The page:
In July of my summer internship at Vox Media Company, I worked on the Consumer Products team to help design a Progressive Web for Eater, one of Vox’s eight media brands. The App offers restaurant recommendations to users based on location, cuisine types, and overall interest. Unlike dining apps like Yelp and Bon Appetit, content for this app comes from trusted editors who are on the ground, physically immersed in the world’s greatest food cities. I was tasked to create a new feature that will increase engagement and create more of a “food experience” within the app. Working closely with my manager and other designers and engineers on the team, I designed a watchlist feature, which allows users to create and share an assortment of personalized collections of restaurants.

Let’s see how I got here 👇🏼

Understanding the Current Eater App

The Eater App (not yet launched) is a multi-surface product that helps users explore restaurants in their city and discover places to eat. The app currently consists of 3 tabs:

The 3 Current Pages

The Problem

“If you’re looking for good food recommendations, how often and for how long do you see yourself utilizing and engaging with this app?”

By exploring the app and talking to potential users, I realized that users are limited to only cuisine and location explorations. They must enter the app knowing what they’re in the mood for, which causes (1) low engagement with the app (you must enter with a goal) as well as (2) a limited opportunity for exploring.

The Goal/Objective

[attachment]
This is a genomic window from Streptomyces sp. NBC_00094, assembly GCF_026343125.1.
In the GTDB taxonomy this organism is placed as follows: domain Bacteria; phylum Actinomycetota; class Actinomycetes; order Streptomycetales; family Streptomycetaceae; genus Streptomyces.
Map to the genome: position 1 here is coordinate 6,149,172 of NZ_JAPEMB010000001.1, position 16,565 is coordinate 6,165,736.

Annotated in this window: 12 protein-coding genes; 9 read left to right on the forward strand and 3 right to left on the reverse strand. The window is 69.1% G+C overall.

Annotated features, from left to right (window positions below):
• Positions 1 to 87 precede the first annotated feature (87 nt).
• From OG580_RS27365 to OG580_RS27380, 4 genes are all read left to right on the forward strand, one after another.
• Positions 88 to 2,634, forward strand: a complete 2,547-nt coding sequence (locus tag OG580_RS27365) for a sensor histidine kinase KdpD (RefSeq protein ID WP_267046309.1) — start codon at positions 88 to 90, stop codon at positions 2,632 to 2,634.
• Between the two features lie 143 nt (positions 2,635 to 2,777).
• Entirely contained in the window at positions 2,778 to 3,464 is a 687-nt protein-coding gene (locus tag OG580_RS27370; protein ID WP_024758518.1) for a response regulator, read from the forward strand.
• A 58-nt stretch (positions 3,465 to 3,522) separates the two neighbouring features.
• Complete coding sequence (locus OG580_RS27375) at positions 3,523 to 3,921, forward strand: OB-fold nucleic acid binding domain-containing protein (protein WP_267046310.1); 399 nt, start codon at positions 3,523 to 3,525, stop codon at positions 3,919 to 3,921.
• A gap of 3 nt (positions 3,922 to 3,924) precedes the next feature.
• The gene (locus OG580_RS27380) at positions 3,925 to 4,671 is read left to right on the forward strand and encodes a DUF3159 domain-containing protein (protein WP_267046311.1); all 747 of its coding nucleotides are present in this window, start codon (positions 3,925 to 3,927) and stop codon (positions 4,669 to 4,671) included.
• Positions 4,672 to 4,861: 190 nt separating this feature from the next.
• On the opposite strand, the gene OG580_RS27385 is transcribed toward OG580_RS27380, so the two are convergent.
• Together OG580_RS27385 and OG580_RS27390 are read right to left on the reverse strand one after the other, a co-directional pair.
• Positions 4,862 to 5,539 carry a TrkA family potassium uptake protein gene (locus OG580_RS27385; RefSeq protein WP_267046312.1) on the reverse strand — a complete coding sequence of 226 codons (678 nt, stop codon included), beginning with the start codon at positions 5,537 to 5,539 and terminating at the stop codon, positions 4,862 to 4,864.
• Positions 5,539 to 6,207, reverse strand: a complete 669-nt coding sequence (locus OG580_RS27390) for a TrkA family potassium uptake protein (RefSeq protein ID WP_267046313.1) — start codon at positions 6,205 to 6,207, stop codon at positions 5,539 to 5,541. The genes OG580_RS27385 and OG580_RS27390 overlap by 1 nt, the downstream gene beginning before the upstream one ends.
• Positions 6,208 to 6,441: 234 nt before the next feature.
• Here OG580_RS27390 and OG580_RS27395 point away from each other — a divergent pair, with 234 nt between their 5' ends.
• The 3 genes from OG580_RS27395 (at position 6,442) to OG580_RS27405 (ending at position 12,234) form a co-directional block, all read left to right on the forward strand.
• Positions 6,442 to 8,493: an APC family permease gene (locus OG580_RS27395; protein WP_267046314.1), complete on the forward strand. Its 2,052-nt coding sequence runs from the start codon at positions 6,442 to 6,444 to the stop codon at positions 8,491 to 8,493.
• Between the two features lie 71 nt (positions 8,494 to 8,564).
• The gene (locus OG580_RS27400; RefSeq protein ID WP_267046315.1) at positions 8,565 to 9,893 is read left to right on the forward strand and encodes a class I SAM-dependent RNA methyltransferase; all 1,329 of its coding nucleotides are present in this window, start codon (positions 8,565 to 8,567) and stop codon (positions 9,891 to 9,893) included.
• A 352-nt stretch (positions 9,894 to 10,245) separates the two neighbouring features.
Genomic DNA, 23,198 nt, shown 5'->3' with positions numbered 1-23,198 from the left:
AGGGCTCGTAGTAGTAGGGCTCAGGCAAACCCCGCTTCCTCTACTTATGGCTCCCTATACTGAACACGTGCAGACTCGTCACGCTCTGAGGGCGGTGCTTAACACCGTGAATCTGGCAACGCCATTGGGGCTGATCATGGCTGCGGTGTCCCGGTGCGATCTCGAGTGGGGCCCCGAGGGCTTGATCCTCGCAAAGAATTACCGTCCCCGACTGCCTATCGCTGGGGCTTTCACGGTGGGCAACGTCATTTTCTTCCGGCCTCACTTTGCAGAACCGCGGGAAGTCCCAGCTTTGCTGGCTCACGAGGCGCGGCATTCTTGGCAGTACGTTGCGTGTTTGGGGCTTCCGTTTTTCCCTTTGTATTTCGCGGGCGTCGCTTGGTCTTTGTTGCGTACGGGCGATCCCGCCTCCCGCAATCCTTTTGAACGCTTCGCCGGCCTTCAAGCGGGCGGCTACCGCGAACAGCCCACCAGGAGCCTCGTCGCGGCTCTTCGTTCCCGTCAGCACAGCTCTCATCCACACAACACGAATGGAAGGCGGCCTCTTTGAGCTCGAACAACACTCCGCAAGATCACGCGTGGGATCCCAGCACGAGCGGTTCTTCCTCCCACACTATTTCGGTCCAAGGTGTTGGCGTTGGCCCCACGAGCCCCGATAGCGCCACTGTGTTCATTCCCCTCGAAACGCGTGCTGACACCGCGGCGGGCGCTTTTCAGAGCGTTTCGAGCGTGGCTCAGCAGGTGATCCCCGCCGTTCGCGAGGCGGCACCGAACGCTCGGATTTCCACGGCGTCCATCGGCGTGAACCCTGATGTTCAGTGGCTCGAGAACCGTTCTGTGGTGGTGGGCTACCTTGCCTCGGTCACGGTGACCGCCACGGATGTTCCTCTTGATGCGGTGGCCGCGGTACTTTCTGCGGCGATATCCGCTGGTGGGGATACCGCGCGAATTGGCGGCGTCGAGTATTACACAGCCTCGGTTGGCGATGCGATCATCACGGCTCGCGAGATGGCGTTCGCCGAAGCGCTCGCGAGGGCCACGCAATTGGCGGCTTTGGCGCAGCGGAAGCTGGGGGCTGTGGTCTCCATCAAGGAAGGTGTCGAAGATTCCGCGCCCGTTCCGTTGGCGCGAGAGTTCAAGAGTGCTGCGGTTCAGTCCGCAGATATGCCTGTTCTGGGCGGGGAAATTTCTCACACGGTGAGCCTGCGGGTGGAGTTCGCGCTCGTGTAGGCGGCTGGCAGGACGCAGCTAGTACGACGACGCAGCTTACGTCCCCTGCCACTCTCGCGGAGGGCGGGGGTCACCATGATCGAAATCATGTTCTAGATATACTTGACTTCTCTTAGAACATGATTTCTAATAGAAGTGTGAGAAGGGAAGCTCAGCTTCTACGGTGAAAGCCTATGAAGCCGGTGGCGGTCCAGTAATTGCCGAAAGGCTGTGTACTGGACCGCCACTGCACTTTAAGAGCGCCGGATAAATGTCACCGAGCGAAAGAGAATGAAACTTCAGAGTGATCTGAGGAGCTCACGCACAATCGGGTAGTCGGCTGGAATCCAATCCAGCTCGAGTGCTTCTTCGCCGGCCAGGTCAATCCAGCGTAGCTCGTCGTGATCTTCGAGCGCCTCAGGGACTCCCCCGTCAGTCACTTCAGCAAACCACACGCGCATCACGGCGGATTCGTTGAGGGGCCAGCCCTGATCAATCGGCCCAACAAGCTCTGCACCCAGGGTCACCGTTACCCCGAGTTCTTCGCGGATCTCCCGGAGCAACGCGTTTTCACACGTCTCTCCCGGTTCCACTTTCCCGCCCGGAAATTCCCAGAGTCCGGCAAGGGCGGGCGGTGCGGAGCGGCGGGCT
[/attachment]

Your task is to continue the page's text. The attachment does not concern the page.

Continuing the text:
To drive richness and increase engagement within the App,
creating more of an experience.

“How Might We’s”

  • How might we increase the amount of time users spend on the app?
  • How might we make this app more engaging?
  • How might we make this more of a mouth-watering experience?
  • How might we get people to feel more excited about what to eat?

Understanding our Users

On approaching this problem, it was important to gain a better grasp of how Eater users discover places to eat. We conducted 7 interviews with individuals who use Eater and had several conversations with casual Eater users. Our goals were to:

  • Understand how users make dining decisions
  • Discover the Eater elements that loyalists care most about (maps, news, individual writers, etc.)
  • Uncover pain points and product opportunities

Affinity Diagram

Key Findings

1) Eater users are influencers. They like to share and receive restaurant recommendations from friends.

2) Users typically plan meals out ahead of time.

“Earlier in the week, on Mon. or Tues., I will start looking through restaurants and look at different options. I like to plan which meals I am going to eat our versus cook.”

3) Users like to stay organized and categorize their favorite restaurants.

I create spreadsheets and use my native Notes app to save ideas for food and restaurants. My lists are more aspirational, and I even have a restaurant bucket list!”

4) Multiple apps are used to decide where to eat out.

“I keep a ton of lists. A lot of the time I am on Eater I will email myself the articles. If I am on google maps, I keep notes in my cellphone.”

5) Users really trust Eater’s curated lists because the content is edited, so it’s reliable.

Empathizing with the Target Users